Monthly Archives: December 2009

Tradition and the Individual Christmas

Tradition is a fluid process, not a fixed point. And so it is that we put away the remnants of another Christmas past, burdened by our efforts to please both tradition and present reality. The one sure thing about family … Continue reading

Posted in Childhood, Family | Leave a comment

On Getting Journally

I’ve devoted a good chunk of the day, when I wasn’t doing laundry or last-minute shopping, to setting up a new blog. Meet Journally. It’s a blog of journal prompts for students in composition and creative writing classes, or for … Continue reading

Posted in The Blog | 1 Comment

It's easy if you try

The “Black Jesus” episode of Good Times is one of my most memorable childhood television experiences. It ranks right up there with the Pearl Harbor episode of The Waltons for TV that taught me something. The White Jesus on the … Continue reading

Posted in Racism, Religion, Television | Leave a comment

The Cat Who Came for Christmas

I was loading my car to head to my parents’ house for Christmas. I opened my door, and in walked a black and white kitten. He looked at me, he looked around, he went to the bedroom and hopped onto … Continue reading

Posted in Cats | Leave a comment

Been Down So Long

My Facebook feed has had an odd serendipity today, yielding a wonderful article about what the Saints mean to New Orleans and a report that places Mississippi in the top ten happiest states in the country. In my mind, the … Continue reading

Posted in Economic Crisis, Mississippi | 1 Comment

Lost and Found

Monday morning I found a twenty dollar bill in my jacket pocket that I thought I’d lost.  I was happy I found it.  I gave my money toward an office Christmas present for our office housekeeper, and I bought a … Continue reading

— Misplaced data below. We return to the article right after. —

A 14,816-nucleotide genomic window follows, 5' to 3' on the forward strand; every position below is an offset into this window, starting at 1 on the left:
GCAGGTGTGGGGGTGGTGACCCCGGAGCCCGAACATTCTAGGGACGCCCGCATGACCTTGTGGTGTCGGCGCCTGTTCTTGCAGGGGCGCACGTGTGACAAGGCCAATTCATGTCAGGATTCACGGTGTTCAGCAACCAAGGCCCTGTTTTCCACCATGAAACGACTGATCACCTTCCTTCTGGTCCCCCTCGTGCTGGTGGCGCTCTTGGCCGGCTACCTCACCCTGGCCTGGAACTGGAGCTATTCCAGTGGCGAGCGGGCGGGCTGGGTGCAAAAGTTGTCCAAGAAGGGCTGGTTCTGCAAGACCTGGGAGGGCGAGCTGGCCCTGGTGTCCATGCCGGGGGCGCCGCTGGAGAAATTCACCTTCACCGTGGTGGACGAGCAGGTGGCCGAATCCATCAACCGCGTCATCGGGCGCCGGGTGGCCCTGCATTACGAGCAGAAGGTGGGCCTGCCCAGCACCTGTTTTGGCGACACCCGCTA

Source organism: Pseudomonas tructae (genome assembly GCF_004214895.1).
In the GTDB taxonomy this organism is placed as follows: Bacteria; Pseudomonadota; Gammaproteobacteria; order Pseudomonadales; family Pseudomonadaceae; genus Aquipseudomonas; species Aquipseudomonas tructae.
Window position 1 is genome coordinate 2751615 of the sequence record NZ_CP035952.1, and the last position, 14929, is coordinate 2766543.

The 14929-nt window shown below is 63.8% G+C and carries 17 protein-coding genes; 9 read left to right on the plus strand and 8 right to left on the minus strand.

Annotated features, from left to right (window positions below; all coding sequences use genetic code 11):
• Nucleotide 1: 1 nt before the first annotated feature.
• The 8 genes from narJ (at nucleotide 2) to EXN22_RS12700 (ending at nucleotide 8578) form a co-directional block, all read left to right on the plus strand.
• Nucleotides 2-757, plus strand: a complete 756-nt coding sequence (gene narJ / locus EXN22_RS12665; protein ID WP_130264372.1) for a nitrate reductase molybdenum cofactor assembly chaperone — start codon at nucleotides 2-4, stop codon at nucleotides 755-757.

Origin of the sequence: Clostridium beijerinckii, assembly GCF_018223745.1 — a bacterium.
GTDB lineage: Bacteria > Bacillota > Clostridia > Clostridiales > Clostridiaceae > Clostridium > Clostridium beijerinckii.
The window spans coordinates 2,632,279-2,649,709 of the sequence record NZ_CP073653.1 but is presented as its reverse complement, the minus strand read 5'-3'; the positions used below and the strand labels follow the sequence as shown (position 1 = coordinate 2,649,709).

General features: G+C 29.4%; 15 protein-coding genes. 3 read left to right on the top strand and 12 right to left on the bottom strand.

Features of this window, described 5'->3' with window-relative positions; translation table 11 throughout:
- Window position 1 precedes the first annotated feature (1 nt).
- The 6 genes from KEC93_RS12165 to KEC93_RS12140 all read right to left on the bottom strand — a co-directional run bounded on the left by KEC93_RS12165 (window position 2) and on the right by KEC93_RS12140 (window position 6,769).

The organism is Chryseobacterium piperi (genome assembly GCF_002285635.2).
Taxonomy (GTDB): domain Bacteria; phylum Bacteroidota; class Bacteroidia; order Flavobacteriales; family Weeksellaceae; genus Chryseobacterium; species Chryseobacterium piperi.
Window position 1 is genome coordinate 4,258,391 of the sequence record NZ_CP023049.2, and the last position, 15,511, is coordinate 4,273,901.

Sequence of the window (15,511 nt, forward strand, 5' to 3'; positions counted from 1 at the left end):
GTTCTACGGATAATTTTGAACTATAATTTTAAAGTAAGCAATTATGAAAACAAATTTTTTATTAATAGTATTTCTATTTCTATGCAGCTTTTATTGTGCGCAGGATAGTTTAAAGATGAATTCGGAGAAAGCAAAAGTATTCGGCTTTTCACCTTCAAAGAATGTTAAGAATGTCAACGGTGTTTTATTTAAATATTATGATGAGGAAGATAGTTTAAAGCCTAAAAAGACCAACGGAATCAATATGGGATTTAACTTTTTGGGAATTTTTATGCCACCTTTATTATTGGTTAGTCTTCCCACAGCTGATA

Posted in Economic Crisis | Leave a comment

Elizabeth Cottage: A Place out of Time

I grew up cash poor and opportunity rich.  Maybe you won’t even know what I mean unless you too grew up in this way.  Some people are born poor without anything to offset the mental and physical impact of deprivation. … Continue reading

Posted in Childhood, Mississippi, Racism | Leave a comment

Elizabeth Cottage: A Sense of Place

Meet Elizabeth Cottage, the house I think of as home when asked where home is.  I lived in six houses and a dorm room from birth to age 18, but this one was mine up to age 9.  It looked … Continue reading

Posted in Childhood | 1 Comment

Participate if you can't orchestrate (teachers)

Participate even if you could orchestrate. Participating in classroom activities means you are experiencing issues and trials along with your students. It means you’re experimenting with them and feeling the joy and pride with them when problems are overcome. Participate, … Continue reading

Posted in Teachers | Leave a comment

Teachers as Life Changers

I hate smarmy tributes to teachers as life changers. You know the ones where people say they would have been out on the streets if not for Mrs. So-and-So. I know that teachers do have that kind of influence sometimes, … Continue reading

Posted in Teachers | Leave a comment